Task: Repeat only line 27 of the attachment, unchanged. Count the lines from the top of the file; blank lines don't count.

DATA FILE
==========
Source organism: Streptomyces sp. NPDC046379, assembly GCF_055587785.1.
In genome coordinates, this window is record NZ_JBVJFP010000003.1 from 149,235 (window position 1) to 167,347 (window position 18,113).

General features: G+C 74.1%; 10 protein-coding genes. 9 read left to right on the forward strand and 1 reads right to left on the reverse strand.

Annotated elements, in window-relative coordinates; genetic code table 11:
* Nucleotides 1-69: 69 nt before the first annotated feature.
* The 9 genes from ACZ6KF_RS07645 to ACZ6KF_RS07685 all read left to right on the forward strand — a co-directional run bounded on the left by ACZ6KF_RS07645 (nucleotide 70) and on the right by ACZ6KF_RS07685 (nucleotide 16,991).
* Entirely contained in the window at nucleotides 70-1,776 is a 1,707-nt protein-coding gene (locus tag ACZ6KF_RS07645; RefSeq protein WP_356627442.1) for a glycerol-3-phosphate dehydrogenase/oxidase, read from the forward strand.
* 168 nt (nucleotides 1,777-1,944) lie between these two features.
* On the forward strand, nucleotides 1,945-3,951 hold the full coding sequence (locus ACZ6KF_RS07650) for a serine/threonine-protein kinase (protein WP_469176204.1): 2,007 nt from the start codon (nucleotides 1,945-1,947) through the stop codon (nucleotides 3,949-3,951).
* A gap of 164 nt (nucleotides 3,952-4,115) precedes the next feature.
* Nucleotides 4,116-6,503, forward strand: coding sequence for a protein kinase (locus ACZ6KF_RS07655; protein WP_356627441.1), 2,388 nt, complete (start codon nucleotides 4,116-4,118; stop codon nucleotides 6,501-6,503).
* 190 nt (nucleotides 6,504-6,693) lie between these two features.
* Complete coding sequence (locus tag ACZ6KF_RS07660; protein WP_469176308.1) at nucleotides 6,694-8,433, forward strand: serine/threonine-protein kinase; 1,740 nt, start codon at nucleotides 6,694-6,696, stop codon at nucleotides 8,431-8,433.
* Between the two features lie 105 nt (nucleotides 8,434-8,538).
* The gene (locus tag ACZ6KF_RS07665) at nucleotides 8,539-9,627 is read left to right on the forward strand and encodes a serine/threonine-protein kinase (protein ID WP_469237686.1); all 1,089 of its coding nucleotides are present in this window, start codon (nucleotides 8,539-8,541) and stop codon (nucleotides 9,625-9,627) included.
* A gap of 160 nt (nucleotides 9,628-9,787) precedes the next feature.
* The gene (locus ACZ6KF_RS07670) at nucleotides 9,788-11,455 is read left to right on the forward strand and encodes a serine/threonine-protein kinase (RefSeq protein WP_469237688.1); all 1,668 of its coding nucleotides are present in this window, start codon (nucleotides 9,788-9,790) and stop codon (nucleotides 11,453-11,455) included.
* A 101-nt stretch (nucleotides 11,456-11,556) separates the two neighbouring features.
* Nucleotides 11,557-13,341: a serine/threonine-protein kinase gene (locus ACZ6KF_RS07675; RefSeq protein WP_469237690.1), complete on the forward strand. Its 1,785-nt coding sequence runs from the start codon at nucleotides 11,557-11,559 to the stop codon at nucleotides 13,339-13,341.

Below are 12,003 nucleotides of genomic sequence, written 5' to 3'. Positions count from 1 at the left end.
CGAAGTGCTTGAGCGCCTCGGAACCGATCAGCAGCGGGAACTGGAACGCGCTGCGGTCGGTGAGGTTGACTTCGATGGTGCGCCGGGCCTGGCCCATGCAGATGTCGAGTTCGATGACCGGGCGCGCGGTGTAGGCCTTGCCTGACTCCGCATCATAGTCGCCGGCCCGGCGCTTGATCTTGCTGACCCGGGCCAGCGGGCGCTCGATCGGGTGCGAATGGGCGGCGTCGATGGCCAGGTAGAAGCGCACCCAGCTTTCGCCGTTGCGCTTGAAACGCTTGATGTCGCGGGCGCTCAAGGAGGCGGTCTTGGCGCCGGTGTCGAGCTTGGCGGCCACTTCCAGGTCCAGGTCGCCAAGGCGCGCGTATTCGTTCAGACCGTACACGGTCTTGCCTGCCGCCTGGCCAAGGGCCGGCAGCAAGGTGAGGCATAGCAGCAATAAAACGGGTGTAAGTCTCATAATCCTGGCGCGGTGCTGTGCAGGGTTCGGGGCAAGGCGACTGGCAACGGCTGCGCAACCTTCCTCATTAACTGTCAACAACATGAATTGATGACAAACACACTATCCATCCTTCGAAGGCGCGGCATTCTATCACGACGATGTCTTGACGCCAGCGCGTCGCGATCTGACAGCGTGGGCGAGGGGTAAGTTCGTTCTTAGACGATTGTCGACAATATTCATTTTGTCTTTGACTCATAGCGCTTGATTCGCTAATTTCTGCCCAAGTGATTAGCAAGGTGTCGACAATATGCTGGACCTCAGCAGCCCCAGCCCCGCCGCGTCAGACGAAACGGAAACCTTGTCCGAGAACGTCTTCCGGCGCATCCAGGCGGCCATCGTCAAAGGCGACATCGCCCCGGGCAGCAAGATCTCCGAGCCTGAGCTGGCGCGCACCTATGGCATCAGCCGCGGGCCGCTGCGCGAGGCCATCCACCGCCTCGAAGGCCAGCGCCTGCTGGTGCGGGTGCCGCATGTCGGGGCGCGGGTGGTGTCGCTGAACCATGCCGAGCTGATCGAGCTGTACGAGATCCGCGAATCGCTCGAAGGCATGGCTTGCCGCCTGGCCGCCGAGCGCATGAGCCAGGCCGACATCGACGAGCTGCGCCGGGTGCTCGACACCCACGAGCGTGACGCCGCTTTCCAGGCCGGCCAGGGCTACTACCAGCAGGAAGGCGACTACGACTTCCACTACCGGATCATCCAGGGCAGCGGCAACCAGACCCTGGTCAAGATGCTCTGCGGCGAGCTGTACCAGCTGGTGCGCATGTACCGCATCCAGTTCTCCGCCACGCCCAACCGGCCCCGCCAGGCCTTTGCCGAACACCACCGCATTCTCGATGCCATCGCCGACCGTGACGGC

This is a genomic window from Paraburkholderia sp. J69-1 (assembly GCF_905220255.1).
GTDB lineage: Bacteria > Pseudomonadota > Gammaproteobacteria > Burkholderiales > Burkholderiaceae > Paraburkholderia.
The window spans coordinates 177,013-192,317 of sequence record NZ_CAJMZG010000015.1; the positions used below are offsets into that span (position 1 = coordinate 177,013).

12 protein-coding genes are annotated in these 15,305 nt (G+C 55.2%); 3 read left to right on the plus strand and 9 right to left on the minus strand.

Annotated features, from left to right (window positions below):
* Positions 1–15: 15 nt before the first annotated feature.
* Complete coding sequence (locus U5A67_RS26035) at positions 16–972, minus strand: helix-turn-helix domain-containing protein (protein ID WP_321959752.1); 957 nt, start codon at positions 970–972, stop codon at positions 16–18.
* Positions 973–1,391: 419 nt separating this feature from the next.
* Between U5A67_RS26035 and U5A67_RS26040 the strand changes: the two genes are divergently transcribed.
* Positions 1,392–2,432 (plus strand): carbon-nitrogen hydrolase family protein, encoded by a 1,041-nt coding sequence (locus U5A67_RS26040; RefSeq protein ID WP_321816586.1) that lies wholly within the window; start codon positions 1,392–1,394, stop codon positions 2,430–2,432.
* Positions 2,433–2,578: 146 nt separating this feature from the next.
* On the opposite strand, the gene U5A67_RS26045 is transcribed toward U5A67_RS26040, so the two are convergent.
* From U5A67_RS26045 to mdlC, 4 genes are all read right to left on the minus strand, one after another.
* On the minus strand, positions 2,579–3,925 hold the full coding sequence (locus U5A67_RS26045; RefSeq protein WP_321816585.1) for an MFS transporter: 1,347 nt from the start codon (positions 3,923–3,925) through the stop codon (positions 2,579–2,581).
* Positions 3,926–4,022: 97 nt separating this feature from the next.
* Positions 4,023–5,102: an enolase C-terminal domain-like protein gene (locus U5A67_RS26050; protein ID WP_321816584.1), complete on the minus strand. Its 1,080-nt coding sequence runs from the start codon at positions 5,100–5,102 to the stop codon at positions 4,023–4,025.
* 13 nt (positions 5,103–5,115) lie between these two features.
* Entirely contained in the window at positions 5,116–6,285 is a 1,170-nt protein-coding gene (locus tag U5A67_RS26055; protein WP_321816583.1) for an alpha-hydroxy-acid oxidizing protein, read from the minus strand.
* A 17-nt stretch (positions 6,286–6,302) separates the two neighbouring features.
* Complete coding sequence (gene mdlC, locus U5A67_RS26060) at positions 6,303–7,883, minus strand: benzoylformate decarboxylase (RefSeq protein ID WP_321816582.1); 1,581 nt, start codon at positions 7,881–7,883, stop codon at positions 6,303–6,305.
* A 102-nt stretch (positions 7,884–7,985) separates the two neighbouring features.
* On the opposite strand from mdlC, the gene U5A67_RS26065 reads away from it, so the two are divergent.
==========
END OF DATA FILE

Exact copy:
* Positions 1–15: 15 nt before the first annotated feature.